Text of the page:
Royal Canadian Mounted Police (RCMP) have made an announcement about an upsurge of a new scam that involves crypto. Bad actors impersonate Canada Revenue Agency (CRA) employees to coax their victims into making Bitcoin payments.
We are seeing an increase of CRA scams. People are being requested to make payment in Bitcoin. Do not give your sin #, personal details over the phone. Do not pay anyone in Bitcoin or Apple cards. If you are not sure contact your local police. https://t.co/dSgUY7dwX7— University RCMP (@University_RCMP) January 16, 2020
Not your debt
While phone scams might seem trite, anyone who has failed to file tax returns on time might easily fall prey to impostors. Even those who diligently pay their taxes could be persuaded into believing they have a fake debt on their hands that has to be paid immediately.
Scammers usually pressure the person on the other end of the line into transferring coins with threats. Eventually, unfortunate victims give in and make a hasty decision to send the required amount of money to get rid of the unnecessary problem.
Avoiding the trap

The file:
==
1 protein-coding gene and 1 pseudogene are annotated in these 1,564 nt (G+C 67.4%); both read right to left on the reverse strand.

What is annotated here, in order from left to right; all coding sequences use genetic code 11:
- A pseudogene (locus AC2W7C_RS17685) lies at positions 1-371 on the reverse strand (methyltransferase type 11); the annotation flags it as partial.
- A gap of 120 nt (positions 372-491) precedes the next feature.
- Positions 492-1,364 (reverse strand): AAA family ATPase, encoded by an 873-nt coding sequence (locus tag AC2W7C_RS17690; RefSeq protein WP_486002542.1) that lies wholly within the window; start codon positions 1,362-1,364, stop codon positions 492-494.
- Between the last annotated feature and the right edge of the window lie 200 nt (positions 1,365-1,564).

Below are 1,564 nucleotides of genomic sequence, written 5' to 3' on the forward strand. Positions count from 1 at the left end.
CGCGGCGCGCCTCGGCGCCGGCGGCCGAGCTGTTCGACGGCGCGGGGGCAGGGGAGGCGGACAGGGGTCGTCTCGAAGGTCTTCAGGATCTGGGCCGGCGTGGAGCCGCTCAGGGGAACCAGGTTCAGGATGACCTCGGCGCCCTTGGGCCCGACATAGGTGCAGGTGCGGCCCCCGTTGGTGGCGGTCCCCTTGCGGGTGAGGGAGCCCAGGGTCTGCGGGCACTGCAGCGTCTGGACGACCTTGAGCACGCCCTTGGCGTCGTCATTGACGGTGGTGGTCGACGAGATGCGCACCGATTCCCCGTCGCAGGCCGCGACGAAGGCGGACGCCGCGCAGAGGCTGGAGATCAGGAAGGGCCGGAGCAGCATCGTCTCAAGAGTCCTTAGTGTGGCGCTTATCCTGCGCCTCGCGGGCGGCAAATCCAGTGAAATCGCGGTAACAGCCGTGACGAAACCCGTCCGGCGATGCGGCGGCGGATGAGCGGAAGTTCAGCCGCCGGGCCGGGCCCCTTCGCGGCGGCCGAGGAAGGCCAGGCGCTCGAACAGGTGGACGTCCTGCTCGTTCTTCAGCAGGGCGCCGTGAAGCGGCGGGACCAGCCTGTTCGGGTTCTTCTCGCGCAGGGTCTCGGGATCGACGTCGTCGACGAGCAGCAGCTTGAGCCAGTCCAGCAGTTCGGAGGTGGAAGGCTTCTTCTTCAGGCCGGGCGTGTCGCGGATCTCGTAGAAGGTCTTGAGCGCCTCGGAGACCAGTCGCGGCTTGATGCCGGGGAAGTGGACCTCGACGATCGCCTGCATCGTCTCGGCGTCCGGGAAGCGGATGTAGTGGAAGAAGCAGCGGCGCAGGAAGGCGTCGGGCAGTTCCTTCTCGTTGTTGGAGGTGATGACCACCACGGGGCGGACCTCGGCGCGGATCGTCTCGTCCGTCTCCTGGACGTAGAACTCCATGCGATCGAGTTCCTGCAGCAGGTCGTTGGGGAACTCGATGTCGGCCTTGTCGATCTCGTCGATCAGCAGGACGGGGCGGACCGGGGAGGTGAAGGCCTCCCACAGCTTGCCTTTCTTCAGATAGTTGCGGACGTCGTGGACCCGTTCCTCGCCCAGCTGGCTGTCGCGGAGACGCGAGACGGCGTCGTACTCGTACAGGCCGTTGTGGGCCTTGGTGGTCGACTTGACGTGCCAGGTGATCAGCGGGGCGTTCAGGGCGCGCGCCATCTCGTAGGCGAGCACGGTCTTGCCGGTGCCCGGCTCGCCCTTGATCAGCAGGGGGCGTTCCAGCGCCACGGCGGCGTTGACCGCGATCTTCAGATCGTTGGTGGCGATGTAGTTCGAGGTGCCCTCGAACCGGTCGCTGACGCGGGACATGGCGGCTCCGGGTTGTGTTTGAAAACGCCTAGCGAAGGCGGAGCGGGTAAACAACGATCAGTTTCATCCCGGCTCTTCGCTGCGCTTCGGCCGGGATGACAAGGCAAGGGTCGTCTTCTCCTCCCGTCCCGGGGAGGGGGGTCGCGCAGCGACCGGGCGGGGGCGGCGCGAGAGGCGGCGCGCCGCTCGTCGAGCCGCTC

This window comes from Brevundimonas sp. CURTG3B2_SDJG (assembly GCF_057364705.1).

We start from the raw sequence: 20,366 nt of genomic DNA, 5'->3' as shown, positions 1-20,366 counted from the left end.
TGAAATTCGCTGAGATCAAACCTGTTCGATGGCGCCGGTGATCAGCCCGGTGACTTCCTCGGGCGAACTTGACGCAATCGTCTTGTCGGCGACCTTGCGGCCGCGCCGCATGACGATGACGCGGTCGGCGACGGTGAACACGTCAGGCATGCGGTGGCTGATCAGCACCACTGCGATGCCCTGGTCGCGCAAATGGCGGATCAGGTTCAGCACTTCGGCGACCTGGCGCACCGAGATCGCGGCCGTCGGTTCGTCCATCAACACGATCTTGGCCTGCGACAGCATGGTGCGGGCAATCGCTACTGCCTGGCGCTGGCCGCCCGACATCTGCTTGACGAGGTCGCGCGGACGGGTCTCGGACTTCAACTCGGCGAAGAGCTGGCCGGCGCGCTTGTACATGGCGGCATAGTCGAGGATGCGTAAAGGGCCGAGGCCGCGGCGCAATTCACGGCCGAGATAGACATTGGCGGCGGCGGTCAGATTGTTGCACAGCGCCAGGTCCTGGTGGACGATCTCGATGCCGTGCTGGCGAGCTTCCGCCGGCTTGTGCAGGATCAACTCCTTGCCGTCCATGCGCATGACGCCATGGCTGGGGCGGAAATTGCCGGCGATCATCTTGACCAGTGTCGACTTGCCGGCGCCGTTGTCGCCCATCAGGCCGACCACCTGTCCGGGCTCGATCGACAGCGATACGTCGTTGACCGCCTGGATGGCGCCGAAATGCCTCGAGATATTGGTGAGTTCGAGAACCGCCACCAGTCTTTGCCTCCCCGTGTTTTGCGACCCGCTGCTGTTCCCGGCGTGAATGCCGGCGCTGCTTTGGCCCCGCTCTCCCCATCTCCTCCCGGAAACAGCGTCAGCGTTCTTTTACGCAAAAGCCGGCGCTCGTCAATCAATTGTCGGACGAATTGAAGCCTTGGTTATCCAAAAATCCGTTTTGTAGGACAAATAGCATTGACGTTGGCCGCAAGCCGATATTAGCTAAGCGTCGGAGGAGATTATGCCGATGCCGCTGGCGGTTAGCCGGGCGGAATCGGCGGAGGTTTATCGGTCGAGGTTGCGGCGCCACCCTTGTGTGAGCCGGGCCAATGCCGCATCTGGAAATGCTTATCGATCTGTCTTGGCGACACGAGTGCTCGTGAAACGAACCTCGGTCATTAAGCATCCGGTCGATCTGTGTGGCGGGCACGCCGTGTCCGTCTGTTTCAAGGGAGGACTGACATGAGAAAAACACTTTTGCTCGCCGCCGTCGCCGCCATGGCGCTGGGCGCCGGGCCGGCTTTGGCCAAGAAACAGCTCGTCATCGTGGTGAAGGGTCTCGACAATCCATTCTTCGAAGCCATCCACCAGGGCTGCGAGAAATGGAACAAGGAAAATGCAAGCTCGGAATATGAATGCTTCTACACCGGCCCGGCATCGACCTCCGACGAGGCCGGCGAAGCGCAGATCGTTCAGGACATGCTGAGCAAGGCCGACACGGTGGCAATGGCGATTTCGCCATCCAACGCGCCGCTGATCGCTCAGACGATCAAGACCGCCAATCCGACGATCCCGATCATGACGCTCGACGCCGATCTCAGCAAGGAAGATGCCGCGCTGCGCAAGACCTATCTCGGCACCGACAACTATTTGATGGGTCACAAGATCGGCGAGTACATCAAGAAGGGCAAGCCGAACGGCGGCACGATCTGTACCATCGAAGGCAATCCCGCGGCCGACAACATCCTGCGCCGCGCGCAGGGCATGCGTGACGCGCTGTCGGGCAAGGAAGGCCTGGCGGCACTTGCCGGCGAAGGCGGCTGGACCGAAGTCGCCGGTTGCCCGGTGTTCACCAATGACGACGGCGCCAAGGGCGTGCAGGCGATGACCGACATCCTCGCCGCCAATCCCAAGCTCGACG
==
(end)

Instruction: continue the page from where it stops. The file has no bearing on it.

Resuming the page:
The CRA says that Canadian residents have to make sure that they are dealing with a legitimate employee by going as far as asking for the office location and verifying the real identity of the caller. Another important precaution is to review the list of CRA's phone numbers.
There is no need to hurry since the CRA will never demand immediate payments.
Canada is plagued by crypto scams
On Dec. 31, major Canadian utility Toronto Hydro warned its customers about scammers impersonating its employees and collecting payments from victims who didn't want to remain without electricity.
Meanwhile, the residents of Seaforth (Southern Ontario) received threats from criminals who threatened to blow up their victims' houses unless paid in Bitcoin.